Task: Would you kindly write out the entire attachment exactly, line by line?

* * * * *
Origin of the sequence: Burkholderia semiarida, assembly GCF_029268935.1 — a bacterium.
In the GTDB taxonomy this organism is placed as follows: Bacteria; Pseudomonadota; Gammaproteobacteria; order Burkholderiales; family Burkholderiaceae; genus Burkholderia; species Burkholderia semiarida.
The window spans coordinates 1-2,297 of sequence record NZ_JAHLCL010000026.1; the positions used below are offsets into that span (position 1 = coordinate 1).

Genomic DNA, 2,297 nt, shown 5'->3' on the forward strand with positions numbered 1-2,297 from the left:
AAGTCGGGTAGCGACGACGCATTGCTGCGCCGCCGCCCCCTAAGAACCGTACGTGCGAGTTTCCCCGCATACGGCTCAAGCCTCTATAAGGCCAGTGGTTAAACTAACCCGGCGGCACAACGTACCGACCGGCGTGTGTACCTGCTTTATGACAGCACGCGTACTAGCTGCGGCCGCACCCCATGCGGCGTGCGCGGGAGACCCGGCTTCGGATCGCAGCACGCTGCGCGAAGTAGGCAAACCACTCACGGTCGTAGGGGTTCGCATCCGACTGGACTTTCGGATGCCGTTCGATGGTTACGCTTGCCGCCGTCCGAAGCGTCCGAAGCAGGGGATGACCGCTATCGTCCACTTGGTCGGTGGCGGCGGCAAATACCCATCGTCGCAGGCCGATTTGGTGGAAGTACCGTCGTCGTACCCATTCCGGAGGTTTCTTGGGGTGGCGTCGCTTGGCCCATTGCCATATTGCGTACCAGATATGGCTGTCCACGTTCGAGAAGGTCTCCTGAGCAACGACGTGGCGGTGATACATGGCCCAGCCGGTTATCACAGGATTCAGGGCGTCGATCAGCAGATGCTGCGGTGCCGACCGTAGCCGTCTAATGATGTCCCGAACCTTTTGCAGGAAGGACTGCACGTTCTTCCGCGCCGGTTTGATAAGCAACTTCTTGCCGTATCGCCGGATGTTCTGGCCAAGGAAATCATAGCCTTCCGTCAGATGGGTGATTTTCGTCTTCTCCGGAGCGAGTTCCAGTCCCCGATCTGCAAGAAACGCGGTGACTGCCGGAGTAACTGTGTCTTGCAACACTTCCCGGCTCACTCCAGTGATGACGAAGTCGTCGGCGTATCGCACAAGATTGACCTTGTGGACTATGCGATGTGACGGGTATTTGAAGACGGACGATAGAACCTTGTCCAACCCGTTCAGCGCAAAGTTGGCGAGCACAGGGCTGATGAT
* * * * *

Origin of the sequence: Burkholderia semiarida, assembly GCF_029268935.1 — a bacterium.
In the GTDB taxonomy this organism is placed as follows: Bacteria; Pseudomonadota; Gammaproteobacteria; order Burkholderiales; family Burkholderiaceae; genus Burkholderia; species Burkholderia semiarida.
The window spans coordinates 1-2,297 of sequence record NZ_JAHLCL010000026.1; the positions used below are offsets into that span (position 1 = coordinate 1).

Genomic DNA, 2,297 nt, shown 5'->3' on the forward strand with positions numbered 1-2,297 from the left:
AAGTCGGGTAGCGACGACGCATTGCTGCGCCGCCGCCCCCTAAGAACCGTACGTGCGAGTTTCCCCGCATACGGCTCAAGCCTCTATAAGGCCAGTGGTTAAACTAACCCGGCGGCACAACGTACCGACCGGCGTGTGTACCTGCTTTATGACAGCACGCGTACTAGCTGCGGCCGCACCCCATGCGGCGTGCGCGGGAGACCCGGCTTCGGATCGCAGCACGCTGCGCGAAGTAGGCAAACCACTCACGGTCGTAGGGGTTCGCATCCGACTGGACTTTCGGATGCCGTTCGATGGTTACGCTTGCCGCCGTCCGAAGCGTCCGAAGCAGGGGATGACCGCTATCGTCCACTTGGTCGGTGGCGGCGGCAAATACCCATCGTCGCAGGCCGATTTGGTGGAAGTACCGTCGTCGTACCCATTCCGGAGGTTTCTTGGGGTGGCGTCGCTTGGCCCATTGCCATATTGCGTACCAGATATGGCTGTCCACGTTCGAGAAGGTCTCCTGAGCAACGACGTGGCGGTGATACATGGCCCAGCCGGTTATCACAGGATTCAGGGCGTCGATCAGCAGATGCTGCGGTGCCGACCGTAGCCGTCTAATGATGTCCCGAACCTTTTGCAGGAAGGACTGCACGTTCTTCCGCGCCGGTTTGATAAGCAACTTCTTGCCGTATCGCCGGATGTTCTGGCCAAGGAAATCATAGCCTTCCGTCAGATGGGTGATTTTCGTCTTCTCCGGAGCGAGTTCCAGTCCCCGATCTGCAAGAAACGCGGTGACTGCCGGAGTAACTGTGTCTTGCAACACTTCCCGGCTCACTCCAGTGATGACGAAGTCGTCGGCGTATCGCACAAGATTGACCTTGTGGACTATGCGATGTGACGGGTATTTGAAGACGGACGATAGAACCTTGTCCAACCCGTTCAGCGCAAAGTTGGCGAGCACAGGGCTGATGAT